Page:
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January 17, 2006

Life of Lower Expectations

As I am sure is painfully obvious to anyone who has wasted precious minutes of his or her ostensibly futile life on this site, I don't pride myself on my sunny disposition or rosy outlook on life. Yet, the tag line for this web site remains Optimistic Cynicism, which indubitably causes no small amount of confusion for readers unable to see the optimism for the cynicism. Allow me to present my day yesterday to perhaps clarify:

  • 0545: Alarm rings, wresting me from an uneasy and tired pseudo-conscious state of rest less than six hours after going to bed. At least I still have fifteen minutes before I have to wake up.
  • 0600: BlackBerry begins playing cheerful, tropical music, adding anger to pain. At least I didn't have to hear that wretched alarm clock again.
  • 0701: Getting in the car, I feel something wet in my jacket pocket and realize the half-open Starbucks Frappuccino bottle is leaking. At least it didn't totally spill.
  • 0704: Driving along Oak St. towards Octavia, I stare at the eerily empty streets and wonder what's wrong; as I get on the 80-W it dawns on me that it's Martin Luther King Jr. Day, and I'm the only one who probably has work. At least the commute won't be so bad.
  • 0716: The first hints of light begin to emerge in the sky. At least the sunrise is pretty.
  • 0727: Driving along the Bay Bridge, my CD player starts skipping, on my favorite song of the album. At least I ripped the CD to my iPod.
  • 0746: Arrive in Walnut Creek, and realize I don't have access to the building I'm supposed to be in and will have to wait until 0830 before someone can let me in. At least I can read the paper today.
  • 1727: Getting on the 24-W, traffic is barely moving, despite it being a federal holiday. At least it's not totally stopped like usual.
  • 1806: Exiting 9th St./Civic Center, I get every light red until the timed lights on Fell. At least I'm still going faster than Octavia.
  • 1822: Arrive home to darkness, numerous bills, and little food. Tomorrow will probably be worse.

Optimistic cynicism, at its crux, is neither a catchy aphorism nor a cleverly crafted paradox intended to attest to my obvious intellectual prowess, although it hopefully accomplishes both those things. Instead, it is, fundamentally, a philosophy of life; a methodology on living, borne of a life wrought with unmet expectations and hope-crushing disappointments; a brief respite from the perilous idealism society would have us embrace. With low expectations and no hope of anything better, there is no limit to what you can accomplish—optimism naturally abounds!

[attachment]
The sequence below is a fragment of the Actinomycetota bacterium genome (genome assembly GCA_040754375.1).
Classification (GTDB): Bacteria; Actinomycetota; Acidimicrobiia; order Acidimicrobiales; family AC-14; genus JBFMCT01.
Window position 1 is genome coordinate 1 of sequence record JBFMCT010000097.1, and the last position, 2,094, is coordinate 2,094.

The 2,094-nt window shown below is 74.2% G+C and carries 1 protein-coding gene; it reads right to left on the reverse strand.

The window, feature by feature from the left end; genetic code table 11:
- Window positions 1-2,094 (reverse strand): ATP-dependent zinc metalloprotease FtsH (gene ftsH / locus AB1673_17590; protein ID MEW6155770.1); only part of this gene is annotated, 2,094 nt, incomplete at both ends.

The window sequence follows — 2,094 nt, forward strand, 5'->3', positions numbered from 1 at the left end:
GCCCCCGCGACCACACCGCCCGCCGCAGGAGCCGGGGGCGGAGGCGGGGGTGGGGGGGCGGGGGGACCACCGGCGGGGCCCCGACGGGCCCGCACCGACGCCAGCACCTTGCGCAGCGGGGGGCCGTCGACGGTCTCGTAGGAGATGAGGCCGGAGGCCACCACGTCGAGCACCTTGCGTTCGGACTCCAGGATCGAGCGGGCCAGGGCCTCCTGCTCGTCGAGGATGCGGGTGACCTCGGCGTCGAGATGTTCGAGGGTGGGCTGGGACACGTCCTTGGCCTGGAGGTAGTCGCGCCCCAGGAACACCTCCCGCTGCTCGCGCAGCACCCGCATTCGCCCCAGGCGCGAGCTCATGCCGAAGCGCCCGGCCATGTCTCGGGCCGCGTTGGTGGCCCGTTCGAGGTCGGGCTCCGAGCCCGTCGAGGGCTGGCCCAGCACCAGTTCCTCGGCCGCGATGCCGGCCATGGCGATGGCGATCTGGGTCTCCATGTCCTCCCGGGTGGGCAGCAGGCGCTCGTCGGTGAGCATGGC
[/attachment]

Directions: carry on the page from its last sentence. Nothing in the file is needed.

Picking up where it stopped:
Traditional optimists will necessarily contradict my last assertion. They will claim it is simply thinly-veiled pessimism and will attempt to discount me as a cold-hearted cynic. Be that as it may, the fact remains that after each miserable event in my typical day described above, I managed to remain positive and optimistic. When you expect little and hope for nothing, it is easy to see the glass as half full—hell, some asshole will probably spill your drink in a second, so why be depressed about it being half empty now?

As for all you deluded idiots out there who still cling mindlessly to the notion of traditional optimism, I have only one thing to say to you: just give up. Give up that job that you really enjoy which, incidentally pays you $20K less than what you could be earning. Give up that useless major that will let you pursue your true passions in self-righteous poverty. Give up your futile quest for Mr./Ms. Right—no such person exists for you. And for the love of God, stop trying to help people—no one even wants your help!

Just give up. Accept the job you don't really like and the commute you cannot stand. Succumb to baseless materialism and banal pursuits. Recognize that you will probably marry someone you can barely tolerate, bowing to incessant parental, societal, and biological pressures. Concede that the world is a mess, your existence is pointless, and your life meaningless. Just give up, and enjoy today—tomorrow will inevitably be worse.


As an unabashed deluded optimist, I can't bring myself to believe that the next day is worse than before. Of course, the cliche'd reaction would be: "what would be the point of living if your life is spiraling downward?" but if you don't mind living a life in such a case, a self-affirming point isn't necessary. However, there is optimism to be found in another equally important truth of life: "there are people living worse off than you are." obviously, one shouldn't be happy about the misfortune of others, but one should acknowledge that you were spared that misfortune, and that you are lucky to be able to live your life, despite its ups and downs.

It is also important imo, to balance both delusion and cynicism, which will in turnallow you to make "intelligent experiments" in life.

One random thought: I do think that optimism really flourishes in people who have bad memory retention. Since my memory is so terrible, and I have an even worse time learning from previous mistakes, there is almost nothing to prevent me from thinking that the next time I do something, I'll expect it to work marvelously, not realizing that I did something similar in my previous lifetime, and that it was a monstrous failure. Sigh, but I'll still keep on trucking =)

hahahahaha i know exactly how you feel

friend: "are you workin on MLK day?"
me: "technically no"
friend: "oh nice"
me: "but technically i don't work weekends either and i've worked 30+ hrs every weekend except for xmas and new years"

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